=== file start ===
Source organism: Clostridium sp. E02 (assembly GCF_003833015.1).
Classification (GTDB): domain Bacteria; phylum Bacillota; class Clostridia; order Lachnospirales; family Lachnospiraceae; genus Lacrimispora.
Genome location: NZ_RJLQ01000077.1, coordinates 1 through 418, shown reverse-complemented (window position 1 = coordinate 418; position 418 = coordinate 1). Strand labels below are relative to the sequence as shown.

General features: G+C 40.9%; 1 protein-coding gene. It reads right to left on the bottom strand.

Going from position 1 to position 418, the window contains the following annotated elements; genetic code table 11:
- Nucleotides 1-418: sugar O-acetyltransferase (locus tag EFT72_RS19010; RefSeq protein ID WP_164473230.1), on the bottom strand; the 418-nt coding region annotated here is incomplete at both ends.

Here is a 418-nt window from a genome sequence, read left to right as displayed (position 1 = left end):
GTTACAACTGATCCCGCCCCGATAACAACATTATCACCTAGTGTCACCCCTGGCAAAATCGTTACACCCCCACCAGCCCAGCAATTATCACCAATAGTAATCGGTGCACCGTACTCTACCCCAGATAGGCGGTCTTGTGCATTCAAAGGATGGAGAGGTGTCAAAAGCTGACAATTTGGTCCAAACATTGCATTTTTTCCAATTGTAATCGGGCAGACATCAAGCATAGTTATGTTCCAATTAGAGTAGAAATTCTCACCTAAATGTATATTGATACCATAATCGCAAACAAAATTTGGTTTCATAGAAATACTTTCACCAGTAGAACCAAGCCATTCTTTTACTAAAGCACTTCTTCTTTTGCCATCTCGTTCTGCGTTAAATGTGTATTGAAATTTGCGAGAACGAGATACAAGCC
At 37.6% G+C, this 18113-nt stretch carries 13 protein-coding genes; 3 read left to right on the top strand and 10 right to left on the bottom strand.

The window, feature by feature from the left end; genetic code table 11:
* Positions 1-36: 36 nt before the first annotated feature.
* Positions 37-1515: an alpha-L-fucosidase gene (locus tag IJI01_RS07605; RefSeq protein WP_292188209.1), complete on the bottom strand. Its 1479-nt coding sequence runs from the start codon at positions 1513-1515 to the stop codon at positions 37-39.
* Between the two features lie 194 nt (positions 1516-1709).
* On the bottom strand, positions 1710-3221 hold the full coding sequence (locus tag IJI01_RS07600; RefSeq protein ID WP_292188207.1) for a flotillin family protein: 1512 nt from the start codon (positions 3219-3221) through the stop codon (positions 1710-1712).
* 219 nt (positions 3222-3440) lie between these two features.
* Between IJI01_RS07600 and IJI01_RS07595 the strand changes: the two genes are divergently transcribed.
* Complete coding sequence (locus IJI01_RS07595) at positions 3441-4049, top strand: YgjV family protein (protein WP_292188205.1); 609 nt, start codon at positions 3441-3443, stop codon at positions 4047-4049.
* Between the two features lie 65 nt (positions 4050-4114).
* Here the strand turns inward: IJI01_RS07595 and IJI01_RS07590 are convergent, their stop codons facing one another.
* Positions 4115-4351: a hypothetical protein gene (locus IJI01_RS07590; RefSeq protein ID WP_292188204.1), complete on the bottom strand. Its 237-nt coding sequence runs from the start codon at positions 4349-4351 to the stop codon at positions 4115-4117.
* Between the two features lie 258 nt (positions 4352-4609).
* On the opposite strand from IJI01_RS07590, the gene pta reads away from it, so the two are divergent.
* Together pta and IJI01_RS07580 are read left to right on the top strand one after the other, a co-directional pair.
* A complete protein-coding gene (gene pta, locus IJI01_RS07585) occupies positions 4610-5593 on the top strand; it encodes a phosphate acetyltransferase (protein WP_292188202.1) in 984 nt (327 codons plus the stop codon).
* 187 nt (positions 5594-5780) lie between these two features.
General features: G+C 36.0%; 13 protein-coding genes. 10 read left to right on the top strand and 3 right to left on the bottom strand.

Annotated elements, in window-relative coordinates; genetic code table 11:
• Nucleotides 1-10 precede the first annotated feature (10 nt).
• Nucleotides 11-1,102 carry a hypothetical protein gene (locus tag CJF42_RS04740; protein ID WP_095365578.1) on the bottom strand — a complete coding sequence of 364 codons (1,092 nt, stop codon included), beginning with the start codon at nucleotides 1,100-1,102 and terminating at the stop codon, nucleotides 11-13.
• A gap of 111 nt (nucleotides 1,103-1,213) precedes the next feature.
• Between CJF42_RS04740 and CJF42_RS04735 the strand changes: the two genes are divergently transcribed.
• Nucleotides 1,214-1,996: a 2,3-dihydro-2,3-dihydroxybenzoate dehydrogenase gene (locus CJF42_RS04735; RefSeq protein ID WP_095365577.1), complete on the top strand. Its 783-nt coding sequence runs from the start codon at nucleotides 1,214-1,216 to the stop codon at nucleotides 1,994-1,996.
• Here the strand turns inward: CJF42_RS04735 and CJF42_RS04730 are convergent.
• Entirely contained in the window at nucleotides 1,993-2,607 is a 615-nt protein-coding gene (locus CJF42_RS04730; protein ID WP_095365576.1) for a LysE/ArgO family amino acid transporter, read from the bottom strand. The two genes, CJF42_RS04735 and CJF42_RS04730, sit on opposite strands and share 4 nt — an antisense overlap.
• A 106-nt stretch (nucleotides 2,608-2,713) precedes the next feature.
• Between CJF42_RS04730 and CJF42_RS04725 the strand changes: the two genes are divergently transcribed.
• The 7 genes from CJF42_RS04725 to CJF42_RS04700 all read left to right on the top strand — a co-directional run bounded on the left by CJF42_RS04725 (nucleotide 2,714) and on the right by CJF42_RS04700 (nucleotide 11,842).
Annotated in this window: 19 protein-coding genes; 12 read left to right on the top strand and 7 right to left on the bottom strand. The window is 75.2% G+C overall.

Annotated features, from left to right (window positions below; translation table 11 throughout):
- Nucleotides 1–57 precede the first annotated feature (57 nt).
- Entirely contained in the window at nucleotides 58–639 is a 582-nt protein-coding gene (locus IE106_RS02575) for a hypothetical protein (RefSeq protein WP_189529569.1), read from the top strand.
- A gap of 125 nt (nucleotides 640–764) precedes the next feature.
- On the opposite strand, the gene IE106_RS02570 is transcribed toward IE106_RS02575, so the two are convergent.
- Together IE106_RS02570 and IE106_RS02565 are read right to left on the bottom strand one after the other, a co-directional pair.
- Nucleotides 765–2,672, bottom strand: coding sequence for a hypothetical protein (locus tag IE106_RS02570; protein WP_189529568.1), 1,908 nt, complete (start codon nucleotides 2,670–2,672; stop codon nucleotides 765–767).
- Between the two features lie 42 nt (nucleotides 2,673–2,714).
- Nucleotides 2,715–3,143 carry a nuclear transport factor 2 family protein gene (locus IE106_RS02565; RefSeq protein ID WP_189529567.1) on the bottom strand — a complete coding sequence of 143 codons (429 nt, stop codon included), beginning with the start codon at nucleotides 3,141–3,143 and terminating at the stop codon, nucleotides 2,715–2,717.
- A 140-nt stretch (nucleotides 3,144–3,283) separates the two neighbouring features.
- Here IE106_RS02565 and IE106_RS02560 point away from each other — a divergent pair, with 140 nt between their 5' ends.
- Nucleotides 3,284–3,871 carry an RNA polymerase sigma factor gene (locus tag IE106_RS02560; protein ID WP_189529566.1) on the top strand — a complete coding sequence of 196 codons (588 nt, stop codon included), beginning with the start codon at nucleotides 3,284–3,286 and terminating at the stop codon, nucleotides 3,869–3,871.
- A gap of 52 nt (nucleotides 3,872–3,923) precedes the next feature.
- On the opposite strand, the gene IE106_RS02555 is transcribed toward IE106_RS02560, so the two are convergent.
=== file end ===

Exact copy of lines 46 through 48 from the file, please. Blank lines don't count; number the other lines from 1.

- Between the two features lie 42 nt (nucleotides 2,673–2,714).
- Nucleotides 2,715–3,143 carry a nuclear transport factor 2 family protein gene (locus IE106_RS02565; RefSeq protein ID WP_189529567.1) on the bottom strand — a complete coding sequence of 143 codons (429 nt, stop codon included), beginning with the start codon at nucleotides 3,141–3,143 and terminating at the stop codon, nucleotides 2,715–2,717.
- A 140-nt stretch (nucleotides 3,144–3,283) separates the two neighbouring features.